(Updates with closing share prices in eighth paragraph.)
Dec. 27 (Bloomberg) -- An Alibaba Group unit and 10 other companies will compete for wireless subscribers in China after regulators awarded new operating licenses, a step toward opening the world’s largest mobile market.
Alibaba’s HiChina unit, which offers website development services, and the other new operators can lease wireless capacity from the nation’s existing carriers in a trial intended to boost competition in the $213 billion market, the Ministry of Industry and Information Technology said yesterday. The country’s current carriers, China Mobile Ltd., China Unicom (Hong Kong) Ltd. and China Telecom Corp., are all state-run.
Opening the market to new operators, which also include Telling Telecommunication Holding Co., Beijing Bewinner Communications Co., JD.com and Lianlian.com, aims to help cut prices and bring more choices to the nation’s 1.2 billion wireless users. For Alibaba, it allows China’s largest e- commerce group to develop new services to boost user loyalty.
“Alibaba can increase its users and traffic volume by adding telecom services,” Ricky Lai, an analyst at Guotai Junan International Holdings Ltd. in Hong Kong, said by phone yesterday. “It could bundle its telecom services with e- commerce business and increase user stickiness.”
User phone bills may decrease by about 3 percent as a result of competition from the new operators, Lai estimates.
Carriers are being pushed to improve customer service to encourage users to switch to service plans on faster networks in a nation where two-thirds of subscribers have yet to upgrade to third-generation networks. China’s regulators this month issued licenses for the start of commercial service on fourth- generation networks.
The companies awarded the first 11 licenses are all partnered with one of the nation’s two smaller carriers, China Unicom or China Telecom, as China Mobile has yet to submit applications for its partners, the Ministry said on its Website.
China Mobile shares rose 0.1 percent to close at HK$81 in Hong Kong trading. China Unicom was unchanged at HK$11.70 while China Telecom rose 0.3 percent to HK$3.90.
The new operator licenses have been granted as part of a two-year trial to bring more competition into the market.
The companies granted licenses will grab about 10 percent of China’s mobile-phone connections by 2018, according to estimates from Nicole McCormick, an analyst at researcher Ovum.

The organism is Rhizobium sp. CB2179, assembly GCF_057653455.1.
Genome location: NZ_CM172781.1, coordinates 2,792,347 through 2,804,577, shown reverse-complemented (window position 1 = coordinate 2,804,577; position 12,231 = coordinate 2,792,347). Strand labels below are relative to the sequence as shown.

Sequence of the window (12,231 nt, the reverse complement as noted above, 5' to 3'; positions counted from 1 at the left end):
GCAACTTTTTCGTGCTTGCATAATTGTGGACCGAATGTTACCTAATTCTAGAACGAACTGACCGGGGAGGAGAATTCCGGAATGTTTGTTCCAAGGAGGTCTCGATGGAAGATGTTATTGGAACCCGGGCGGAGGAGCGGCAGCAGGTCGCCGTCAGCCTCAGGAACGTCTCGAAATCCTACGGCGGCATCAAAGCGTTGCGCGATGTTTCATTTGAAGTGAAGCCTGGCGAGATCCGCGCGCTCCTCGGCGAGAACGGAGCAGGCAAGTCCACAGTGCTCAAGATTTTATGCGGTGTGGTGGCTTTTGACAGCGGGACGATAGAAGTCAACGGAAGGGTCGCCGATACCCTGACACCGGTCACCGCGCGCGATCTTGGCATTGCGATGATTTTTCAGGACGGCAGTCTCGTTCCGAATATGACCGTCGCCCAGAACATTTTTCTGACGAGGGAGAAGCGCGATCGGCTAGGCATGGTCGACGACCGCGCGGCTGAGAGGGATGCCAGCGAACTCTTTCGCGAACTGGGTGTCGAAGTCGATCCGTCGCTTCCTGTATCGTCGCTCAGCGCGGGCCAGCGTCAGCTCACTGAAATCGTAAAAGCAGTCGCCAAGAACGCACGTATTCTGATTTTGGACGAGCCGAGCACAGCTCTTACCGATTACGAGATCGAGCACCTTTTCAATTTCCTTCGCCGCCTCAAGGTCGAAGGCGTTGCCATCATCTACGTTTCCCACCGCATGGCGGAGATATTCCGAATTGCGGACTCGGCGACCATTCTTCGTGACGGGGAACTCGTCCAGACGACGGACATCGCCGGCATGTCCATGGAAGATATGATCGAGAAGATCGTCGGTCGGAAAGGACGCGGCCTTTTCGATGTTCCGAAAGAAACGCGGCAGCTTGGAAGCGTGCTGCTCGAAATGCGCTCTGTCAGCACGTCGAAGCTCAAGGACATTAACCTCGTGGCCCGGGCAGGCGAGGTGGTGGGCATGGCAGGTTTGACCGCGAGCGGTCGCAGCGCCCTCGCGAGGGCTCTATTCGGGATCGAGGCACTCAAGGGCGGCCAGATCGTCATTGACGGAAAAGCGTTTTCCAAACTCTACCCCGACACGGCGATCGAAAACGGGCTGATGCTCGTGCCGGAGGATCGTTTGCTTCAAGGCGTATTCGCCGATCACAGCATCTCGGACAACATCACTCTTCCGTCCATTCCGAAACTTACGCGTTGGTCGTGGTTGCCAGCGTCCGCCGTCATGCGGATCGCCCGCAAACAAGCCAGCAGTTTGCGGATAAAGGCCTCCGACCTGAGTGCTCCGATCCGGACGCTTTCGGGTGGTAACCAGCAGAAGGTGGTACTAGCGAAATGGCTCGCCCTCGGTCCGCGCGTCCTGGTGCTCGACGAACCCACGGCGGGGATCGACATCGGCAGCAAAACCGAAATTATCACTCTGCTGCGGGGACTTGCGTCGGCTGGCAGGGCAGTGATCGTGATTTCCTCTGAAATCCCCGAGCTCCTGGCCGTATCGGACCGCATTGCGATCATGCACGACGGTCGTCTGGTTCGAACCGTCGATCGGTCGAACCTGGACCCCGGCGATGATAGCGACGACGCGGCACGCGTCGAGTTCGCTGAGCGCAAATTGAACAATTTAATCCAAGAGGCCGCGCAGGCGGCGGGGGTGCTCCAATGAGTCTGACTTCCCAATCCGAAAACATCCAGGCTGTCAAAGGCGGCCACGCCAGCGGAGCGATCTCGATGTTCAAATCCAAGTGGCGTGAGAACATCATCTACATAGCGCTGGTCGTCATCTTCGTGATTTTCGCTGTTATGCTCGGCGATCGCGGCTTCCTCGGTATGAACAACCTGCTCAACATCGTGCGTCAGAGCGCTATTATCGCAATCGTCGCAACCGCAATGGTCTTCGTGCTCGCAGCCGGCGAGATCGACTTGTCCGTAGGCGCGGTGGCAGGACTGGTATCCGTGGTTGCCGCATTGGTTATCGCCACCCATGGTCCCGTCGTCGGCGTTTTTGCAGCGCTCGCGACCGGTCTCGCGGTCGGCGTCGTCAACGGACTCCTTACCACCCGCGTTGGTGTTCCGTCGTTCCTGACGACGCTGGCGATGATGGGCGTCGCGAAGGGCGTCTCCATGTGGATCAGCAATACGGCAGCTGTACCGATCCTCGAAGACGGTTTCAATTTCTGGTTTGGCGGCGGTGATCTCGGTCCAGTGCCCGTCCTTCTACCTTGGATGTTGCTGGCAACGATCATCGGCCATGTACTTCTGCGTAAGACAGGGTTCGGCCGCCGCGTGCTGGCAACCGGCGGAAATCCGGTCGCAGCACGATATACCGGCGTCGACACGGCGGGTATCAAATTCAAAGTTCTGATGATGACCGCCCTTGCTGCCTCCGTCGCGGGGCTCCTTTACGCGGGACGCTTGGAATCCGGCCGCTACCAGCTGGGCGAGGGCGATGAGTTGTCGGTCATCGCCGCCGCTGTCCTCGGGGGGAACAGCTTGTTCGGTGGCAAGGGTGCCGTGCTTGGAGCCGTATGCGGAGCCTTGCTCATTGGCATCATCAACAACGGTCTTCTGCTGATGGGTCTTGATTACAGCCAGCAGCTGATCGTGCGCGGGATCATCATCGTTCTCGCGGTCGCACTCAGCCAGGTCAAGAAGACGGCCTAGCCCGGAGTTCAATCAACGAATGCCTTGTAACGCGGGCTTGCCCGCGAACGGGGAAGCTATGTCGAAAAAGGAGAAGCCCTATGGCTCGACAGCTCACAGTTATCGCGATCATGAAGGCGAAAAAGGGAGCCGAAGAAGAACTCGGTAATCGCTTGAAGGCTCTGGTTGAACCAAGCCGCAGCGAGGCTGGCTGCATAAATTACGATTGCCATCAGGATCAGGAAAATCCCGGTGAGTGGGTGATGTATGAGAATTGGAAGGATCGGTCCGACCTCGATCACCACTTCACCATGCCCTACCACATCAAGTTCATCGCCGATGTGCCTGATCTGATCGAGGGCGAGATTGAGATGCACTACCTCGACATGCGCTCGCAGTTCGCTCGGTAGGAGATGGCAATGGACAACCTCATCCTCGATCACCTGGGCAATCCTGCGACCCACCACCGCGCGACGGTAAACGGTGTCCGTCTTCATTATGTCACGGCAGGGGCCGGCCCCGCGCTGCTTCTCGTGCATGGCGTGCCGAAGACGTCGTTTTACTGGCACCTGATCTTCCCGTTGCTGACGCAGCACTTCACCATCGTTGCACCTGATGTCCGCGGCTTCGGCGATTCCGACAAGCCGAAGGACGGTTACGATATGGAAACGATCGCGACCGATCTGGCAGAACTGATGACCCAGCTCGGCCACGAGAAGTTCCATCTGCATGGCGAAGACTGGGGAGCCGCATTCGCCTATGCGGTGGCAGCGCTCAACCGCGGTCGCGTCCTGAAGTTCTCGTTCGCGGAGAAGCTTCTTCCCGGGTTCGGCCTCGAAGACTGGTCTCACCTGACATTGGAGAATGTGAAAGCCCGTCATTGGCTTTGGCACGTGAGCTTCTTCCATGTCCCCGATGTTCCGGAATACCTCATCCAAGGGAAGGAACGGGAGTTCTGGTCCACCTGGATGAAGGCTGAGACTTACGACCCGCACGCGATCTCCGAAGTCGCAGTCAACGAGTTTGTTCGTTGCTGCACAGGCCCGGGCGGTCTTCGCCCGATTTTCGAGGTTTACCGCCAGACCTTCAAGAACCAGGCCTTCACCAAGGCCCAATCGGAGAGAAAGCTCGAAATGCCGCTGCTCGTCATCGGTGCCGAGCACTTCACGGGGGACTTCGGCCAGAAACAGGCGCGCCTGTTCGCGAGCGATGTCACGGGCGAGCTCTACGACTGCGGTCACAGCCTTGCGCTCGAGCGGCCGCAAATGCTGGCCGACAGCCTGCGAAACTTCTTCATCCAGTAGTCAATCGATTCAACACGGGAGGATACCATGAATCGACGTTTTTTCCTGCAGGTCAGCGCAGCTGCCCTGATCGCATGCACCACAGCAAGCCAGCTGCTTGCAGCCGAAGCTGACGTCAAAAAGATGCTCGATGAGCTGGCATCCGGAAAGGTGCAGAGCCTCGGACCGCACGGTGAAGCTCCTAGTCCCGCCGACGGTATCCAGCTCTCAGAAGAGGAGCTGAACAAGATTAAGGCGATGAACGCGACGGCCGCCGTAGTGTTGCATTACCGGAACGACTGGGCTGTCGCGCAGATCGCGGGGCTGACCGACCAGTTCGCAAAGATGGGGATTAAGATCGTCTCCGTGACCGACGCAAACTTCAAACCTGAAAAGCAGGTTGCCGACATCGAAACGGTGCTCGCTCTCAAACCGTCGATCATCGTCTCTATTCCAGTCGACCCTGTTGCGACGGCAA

The new operators will need to offer services such as some long distance calls at cheaper rates, Sandy Shen, a Gartner Inc. analyst in Shanghai, said by e-mail. The carriers may also target customer segments under-served by major carriers including migrant workers or students with high Internet usage.
“Only by providing better and differentiated services will they be able to survive,” Shen said.
The licenses open the market to private companies and limit foreign investors to less than 10 percent ownership in the new operators. That rules out leading roles for Asia technology giants like Japan’s SoftBank Corp. and hinders even China’s largest Internet companies, including Baidu Inc. and Tencent Holdings Ltd., which have international shareholder stakes exceeding the limit.
The license to Alibaba’s unit HiChina was confirmed by company spokeswoman Florence Shih in an e-mail. Alibaba Group refers to the brand that encompasses all Alibaba entities.
JD.com plans to use the license to become China’s fourth- largest mobile company within five years, after the three current carriers, Vice Chairman Zhao Guoqing said in an e-mailed statement. The e-commerce company was the nation’s largest online seller of personal computers in the third quarter with more than 50 percent market share, according to a survey by market researcher IDC.
JD.com, which has 140 million registered users, will offer a full range of voice and data plans, Zhao said.
“JD.com’s entry into the mobile carrier market will promote industry development, technological innovation and greater choice for Chinese consumers,” Zhao said. “The additional customers that these new services will bring to JD.com will also provide a significant boost to our already large and rapidly growing user base.”
--Edmond Lococo and Lulu Yilun Chen, with assistance from Stephen Tan in Beijing and Suresh Seshadri in Bangalore. Editors: Robert Fenner, Aaron Clark